Atlantic menhaden are one of the most important fish on the Atlantic coast and feed a wide range of marine predators. They were once abundant from Maine to Florida but are now concentrated in the Chesapeake Bay region, where they are subject to intense industrial fishing pressure. They are ground up for fish meal and fertilizer or used for bait. Before considering any changes to the 2015 catch limit, managers need to address the impact that a catch increase would have on predators.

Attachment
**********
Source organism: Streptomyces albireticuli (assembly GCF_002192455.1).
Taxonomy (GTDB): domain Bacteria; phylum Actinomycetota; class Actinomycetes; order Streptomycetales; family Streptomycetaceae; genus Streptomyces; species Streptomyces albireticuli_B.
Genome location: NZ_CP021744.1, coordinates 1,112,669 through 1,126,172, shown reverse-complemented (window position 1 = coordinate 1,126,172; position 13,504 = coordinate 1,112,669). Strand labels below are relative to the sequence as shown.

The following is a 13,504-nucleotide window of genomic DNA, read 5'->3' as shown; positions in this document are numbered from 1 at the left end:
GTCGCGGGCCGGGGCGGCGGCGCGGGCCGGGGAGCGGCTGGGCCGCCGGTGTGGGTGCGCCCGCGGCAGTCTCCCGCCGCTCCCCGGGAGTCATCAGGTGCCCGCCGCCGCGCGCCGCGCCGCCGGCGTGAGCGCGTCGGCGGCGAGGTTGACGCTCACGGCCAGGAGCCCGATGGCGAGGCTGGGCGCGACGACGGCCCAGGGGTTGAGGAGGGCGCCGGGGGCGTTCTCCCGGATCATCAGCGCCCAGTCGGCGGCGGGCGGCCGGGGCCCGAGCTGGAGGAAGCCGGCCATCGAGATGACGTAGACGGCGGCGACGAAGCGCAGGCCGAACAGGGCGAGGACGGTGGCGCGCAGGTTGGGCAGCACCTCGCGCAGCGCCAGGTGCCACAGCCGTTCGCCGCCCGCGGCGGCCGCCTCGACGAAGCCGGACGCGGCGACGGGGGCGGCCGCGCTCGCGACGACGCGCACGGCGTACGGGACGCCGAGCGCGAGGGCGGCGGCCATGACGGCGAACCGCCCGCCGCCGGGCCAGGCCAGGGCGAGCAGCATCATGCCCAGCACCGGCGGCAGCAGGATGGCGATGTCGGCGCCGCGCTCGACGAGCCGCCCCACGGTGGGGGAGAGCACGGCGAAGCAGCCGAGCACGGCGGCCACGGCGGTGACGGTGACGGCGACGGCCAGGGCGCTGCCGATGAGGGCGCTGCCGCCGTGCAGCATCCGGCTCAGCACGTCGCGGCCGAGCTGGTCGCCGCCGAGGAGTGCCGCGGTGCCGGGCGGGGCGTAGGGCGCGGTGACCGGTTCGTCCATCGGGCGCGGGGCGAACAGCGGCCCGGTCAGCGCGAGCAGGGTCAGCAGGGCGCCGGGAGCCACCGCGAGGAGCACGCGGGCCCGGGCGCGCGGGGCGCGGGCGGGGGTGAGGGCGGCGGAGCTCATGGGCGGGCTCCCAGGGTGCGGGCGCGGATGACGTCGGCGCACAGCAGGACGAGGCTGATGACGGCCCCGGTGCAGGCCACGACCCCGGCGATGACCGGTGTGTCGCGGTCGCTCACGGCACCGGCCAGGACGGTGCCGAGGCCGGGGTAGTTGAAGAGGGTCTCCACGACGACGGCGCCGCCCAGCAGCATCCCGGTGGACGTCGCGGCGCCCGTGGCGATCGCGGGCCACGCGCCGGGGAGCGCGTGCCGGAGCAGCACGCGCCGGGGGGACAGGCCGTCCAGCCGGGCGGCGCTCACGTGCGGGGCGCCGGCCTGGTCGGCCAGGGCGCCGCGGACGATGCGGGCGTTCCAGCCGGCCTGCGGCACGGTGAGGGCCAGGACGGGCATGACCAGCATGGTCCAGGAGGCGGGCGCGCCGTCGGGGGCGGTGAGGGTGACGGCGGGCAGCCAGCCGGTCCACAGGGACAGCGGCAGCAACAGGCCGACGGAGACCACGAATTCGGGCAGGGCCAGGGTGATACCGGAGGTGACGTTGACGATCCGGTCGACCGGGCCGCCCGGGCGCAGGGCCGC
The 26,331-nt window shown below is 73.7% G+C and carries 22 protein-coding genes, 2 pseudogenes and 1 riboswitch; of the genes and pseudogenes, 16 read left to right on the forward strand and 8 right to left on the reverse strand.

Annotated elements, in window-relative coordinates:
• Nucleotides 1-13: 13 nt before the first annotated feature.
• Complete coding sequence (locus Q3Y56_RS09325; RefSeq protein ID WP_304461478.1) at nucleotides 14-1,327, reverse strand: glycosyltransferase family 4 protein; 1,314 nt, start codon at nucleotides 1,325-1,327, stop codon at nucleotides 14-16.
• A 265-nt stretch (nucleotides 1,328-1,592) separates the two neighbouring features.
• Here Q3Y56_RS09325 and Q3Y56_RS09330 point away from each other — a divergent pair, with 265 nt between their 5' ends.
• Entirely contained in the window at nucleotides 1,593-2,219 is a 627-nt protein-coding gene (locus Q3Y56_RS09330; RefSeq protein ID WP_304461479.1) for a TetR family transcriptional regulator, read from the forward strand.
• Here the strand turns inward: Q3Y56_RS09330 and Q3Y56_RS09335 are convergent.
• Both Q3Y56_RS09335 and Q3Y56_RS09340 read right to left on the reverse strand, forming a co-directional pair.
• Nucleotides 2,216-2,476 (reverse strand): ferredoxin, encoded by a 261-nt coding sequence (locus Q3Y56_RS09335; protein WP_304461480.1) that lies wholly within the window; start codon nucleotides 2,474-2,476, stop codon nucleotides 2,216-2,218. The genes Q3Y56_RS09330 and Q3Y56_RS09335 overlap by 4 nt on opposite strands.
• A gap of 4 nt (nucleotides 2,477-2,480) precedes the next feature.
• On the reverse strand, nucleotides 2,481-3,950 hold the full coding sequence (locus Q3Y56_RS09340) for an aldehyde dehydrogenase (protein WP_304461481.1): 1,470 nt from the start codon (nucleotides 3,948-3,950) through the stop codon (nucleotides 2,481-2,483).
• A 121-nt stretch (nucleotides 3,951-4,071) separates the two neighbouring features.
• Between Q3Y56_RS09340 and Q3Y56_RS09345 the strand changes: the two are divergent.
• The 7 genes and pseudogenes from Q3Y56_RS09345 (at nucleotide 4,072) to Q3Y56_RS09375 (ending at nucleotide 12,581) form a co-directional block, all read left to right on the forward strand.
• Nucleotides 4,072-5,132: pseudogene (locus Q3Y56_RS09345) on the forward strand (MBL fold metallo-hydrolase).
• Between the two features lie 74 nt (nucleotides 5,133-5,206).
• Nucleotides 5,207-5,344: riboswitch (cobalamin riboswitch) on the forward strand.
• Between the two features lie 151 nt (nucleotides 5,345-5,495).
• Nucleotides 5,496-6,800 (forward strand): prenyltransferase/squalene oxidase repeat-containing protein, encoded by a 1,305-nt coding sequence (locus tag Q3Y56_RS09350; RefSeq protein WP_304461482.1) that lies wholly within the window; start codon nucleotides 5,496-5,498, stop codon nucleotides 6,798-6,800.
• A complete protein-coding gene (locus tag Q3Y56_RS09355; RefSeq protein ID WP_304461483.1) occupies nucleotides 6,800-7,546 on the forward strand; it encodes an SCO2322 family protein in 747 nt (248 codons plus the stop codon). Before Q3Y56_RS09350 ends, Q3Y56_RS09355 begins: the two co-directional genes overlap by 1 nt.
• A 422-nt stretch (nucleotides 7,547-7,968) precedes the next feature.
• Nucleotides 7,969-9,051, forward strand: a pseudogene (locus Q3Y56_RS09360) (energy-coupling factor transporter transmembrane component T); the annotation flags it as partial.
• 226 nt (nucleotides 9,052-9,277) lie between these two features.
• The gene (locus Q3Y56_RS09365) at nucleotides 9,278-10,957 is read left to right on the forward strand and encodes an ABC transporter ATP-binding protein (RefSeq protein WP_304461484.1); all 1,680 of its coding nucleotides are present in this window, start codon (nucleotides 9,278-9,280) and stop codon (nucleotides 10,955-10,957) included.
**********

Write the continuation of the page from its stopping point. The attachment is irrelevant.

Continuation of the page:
Menhaden provide food for many fish, such as striped bass and bluefish, as well as wildlife, including osprey and whales. These menhaden predators are important for recreational fishing and support lucrative businesses, but many are depleted. Over the years, anglers and environmental groups have worked together to protect menhaden because of their ecological value. The ASMFC needs to know that numerous people care about conservation of this forage fish and want the commission to leave millions of menhaden in the ocean this year, and in the future, to feed fish and other predators.